The histogenesis of RB is not well known. Recent findings indicate that RB cells derive from cone precursors.9 Histological examination reveals that RB cells are undifferentiated, having scant cytoplasm and prominent, oval or round basophilic nuclei with finely granular chromatin and no nucleoli. Numerous mitotic figures are usually found. Formation of Flexner–Wintersteiner rosettes is a characteristic of RBs. These rosettes are composed of a ring of high cuboidal cells surrounding an apical lumen.10–13 Tumor growth rate is limited by the ability to induce the formation of new vessels; hence, large areas of coagulative necrosis and dystrophic calcification frequently appear.14
Immunohistochemistry is widely used in histopathologic diagnosis and for research purposes.15,16 However, no specific marker is currently available for RB. The use of neuron-specific enolase and synaptophysin could improve the diagnostic accuracy in RB, which would be very useful in advanced tumors.
The practice of transferring multiple tissue samples to a single slide for immunohistochemical analysis was implemented by Battifora in 1986.17 In 1998, Kononen et al18 invented a mechanism that allowed the quick and precise construction of tissue microarrays that greatly facilitated analysis. It enabled the standardization of immunohistochemical studies because all specimens are processed at one time under identical conditions. The main drawback of tissue microarray analysis is the partial or total loss of one or more tissue core samples. Because ~10%–15% of the tissue cores can be lost,19 the inclusion of two cores per tumor is usually sufficient and comparable to the study of whole tissue sections in more than 95% of cases.20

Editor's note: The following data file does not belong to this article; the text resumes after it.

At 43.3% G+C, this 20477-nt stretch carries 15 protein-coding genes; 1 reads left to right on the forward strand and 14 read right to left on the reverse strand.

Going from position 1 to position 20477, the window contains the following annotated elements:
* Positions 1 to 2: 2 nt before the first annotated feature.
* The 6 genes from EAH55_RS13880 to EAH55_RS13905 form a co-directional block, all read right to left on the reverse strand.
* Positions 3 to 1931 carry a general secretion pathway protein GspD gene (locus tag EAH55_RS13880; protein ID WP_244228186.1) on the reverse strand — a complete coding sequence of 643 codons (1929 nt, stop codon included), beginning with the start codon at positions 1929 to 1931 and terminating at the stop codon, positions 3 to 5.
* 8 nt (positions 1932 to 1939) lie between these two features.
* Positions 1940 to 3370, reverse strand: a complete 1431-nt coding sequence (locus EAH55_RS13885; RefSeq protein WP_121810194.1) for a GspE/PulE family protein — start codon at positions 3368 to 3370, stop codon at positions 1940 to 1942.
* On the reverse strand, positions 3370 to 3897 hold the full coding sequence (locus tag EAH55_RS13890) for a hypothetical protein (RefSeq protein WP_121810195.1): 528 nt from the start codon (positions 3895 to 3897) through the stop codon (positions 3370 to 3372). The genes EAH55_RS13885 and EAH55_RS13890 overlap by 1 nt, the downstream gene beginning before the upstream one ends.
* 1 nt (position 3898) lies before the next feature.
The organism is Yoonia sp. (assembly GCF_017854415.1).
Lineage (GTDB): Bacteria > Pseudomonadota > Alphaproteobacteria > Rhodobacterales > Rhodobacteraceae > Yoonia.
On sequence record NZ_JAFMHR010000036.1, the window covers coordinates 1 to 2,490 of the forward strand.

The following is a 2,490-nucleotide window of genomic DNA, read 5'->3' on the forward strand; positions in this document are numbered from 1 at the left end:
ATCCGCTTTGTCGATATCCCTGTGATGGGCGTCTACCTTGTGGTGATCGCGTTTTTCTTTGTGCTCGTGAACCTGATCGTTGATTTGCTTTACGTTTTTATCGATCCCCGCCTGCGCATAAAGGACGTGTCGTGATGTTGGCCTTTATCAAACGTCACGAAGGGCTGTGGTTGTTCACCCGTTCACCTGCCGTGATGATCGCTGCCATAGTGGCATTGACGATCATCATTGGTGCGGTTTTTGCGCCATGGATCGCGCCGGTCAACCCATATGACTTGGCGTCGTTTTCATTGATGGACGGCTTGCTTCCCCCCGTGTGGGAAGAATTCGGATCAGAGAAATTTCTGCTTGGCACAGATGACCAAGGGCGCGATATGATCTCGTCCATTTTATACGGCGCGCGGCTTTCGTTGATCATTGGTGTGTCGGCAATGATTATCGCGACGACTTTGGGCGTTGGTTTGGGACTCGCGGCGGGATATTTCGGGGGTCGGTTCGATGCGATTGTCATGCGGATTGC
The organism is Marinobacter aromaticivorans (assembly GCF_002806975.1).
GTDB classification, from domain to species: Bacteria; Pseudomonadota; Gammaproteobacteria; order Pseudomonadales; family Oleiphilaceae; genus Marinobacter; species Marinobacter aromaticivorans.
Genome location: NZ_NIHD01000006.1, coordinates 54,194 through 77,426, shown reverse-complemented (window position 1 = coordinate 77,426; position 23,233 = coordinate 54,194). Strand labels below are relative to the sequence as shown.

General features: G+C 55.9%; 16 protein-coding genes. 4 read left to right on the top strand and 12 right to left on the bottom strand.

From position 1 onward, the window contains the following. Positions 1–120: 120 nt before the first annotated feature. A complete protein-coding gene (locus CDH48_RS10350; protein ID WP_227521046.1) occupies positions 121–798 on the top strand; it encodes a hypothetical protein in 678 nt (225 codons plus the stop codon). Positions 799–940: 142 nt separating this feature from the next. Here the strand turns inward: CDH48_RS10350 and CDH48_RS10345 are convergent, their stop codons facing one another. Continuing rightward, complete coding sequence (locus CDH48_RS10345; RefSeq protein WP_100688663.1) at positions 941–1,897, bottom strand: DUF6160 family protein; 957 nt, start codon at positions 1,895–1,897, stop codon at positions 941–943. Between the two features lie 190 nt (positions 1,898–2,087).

Undifferentiated and advanced RB tumors, especially those masses with extensive necrosis where no ocular structures are identifiable, can pose a diagnostic challenge to pathologists. Therefore, the purpose of this study was to test the value of assessing the expression of neuron-specific enolase and synaptophysin, both of which are neural markers, as a tool to confirm the diagnosis of undifferentiated and advanced RB tumors in Angolan patients.
Patients and methods
This study was performed in accordance with tenets of the Declaration of Helsinki, and all procedures were approved by the University of Valladolid ethics committee. Informed written consent was obtained from the parents of each of the patients.